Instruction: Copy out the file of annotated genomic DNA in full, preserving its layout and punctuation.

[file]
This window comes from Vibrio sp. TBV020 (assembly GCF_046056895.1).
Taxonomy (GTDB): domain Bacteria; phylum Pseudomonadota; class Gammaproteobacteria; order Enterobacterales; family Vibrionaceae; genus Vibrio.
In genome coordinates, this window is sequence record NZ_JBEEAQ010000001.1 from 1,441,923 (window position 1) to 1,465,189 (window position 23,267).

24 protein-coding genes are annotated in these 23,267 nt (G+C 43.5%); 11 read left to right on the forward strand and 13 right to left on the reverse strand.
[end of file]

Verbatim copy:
This window comes from Vibrio sp. TBV020 (assembly GCF_046056895.1).
Taxonomy (GTDB): domain Bacteria; phylum Pseudomonadota; class Gammaproteobacteria; order Enterobacterales; family Vibrionaceae; genus Vibrio.
In genome coordinates, this window is sequence record NZ_JBEEAQ010000001.1 from 1,441,923 (window position 1) to 1,465,189 (window position 23,267).

24 protein-coding genes are annotated in these 23,267 nt (G+C 43.5%); 11 read left to right on the forward strand and 13 right to left on the reverse strand.